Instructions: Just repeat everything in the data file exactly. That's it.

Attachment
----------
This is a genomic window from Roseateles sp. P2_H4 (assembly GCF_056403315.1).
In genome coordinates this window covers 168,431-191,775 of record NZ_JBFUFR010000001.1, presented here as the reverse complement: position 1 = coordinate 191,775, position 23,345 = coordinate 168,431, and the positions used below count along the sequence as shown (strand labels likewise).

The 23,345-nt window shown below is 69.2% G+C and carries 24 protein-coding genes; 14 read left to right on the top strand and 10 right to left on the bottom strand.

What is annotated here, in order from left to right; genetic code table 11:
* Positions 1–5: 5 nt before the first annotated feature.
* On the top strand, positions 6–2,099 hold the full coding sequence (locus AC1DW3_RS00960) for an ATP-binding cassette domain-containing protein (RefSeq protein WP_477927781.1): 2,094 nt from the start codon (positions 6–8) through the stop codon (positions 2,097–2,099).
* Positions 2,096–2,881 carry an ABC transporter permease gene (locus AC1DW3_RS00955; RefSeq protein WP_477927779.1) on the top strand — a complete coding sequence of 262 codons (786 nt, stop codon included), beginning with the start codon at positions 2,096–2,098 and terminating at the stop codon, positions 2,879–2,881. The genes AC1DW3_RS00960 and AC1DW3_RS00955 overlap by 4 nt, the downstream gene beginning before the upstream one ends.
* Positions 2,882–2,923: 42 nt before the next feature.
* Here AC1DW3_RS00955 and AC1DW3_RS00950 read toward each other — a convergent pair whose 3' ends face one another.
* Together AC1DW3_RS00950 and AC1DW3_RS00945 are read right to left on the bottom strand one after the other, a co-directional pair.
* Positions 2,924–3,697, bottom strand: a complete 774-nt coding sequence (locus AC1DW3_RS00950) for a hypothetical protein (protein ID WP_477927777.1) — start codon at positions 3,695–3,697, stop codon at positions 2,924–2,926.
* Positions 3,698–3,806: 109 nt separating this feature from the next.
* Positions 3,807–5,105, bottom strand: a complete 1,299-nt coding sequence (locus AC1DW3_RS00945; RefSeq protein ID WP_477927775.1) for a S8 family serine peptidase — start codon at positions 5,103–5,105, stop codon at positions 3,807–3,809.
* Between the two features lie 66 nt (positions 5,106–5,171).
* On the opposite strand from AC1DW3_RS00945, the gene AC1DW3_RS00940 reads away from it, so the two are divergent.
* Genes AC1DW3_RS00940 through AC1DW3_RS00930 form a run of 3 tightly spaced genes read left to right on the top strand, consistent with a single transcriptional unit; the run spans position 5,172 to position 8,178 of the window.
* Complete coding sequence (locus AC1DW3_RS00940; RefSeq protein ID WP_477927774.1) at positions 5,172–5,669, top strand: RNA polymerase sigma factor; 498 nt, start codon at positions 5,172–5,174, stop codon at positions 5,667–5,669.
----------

This is a genomic window from Roseateles sp. P2_H4 (assembly GCF_056403315.1).
In genome coordinates this window covers 168,431-191,775 of record NZ_JBFUFR010000001.1, presented here as the reverse complement: position 1 = coordinate 191,775, position 23,345 = coordinate 168,431, and the positions used below count along the sequence as shown (strand labels likewise).

The 23,345-nt window shown below is 69.2% G+C and carries 24 protein-coding genes; 14 read left to right on the top strand and 10 right to left on the bottom strand.

What is annotated here, in order from left to right; genetic code table 11:
* Positions 1–5: 5 nt before the first annotated feature.
* On the top strand, positions 6–2,099 hold the full coding sequence (locus AC1DW3_RS00960) for an ATP-binding cassette domain-containing protein (RefSeq protein WP_477927781.1): 2,094 nt from the start codon (positions 6–8) through the stop codon (positions 2,097–2,099).
* Positions 2,096–2,881 carry an ABC transporter permease gene (locus AC1DW3_RS00955; RefSeq protein WP_477927779.1) on the top strand — a complete coding sequence of 262 codons (786 nt, stop codon included), beginning with the start codon at positions 2,096–2,098 and terminating at the stop codon, positions 2,879–2,881. The genes AC1DW3_RS00960 and AC1DW3_RS00955 overlap by 4 nt, the downstream gene beginning before the upstream one ends.
* Positions 2,882–2,923: 42 nt before the next feature.
* Here AC1DW3_RS00955 and AC1DW3_RS00950 read toward each other — a convergent pair whose 3' ends face one another.
* Together AC1DW3_RS00950 and AC1DW3_RS00945 are read right to left on the bottom strand one after the other, a co-directional pair.
* Positions 2,924–3,697, bottom strand: a complete 774-nt coding sequence (locus AC1DW3_RS00950) for a hypothetical protein (protein ID WP_477927777.1) — start codon at positions 3,695–3,697, stop codon at positions 2,924–2,926.
* Positions 3,698–3,806: 109 nt separating this feature from the next.
* Positions 3,807–5,105, bottom strand: a complete 1,299-nt coding sequence (locus AC1DW3_RS00945; RefSeq protein ID WP_477927775.1) for a S8 family serine peptidase — start codon at positions 5,103–5,105, stop codon at positions 3,807–3,809.
* Between the two features lie 66 nt (positions 5,106–5,171).
* On the opposite strand from AC1DW3_RS00945, the gene AC1DW3_RS00940 reads away from it, so the two are divergent.
* Genes AC1DW3_RS00940 through AC1DW3_RS00930 form a run of 3 tightly spaced genes read left to right on the top strand, consistent with a single transcriptional unit; the run spans position 5,172 to position 8,178 of the window.
* Complete coding sequence (locus AC1DW3_RS00940; RefSeq protein ID WP_477927774.1) at positions 5,172–5,669, top strand: RNA polymerase sigma factor; 498 nt, start codon at positions 5,172–5,174, stop codon at positions 5,667–5,669.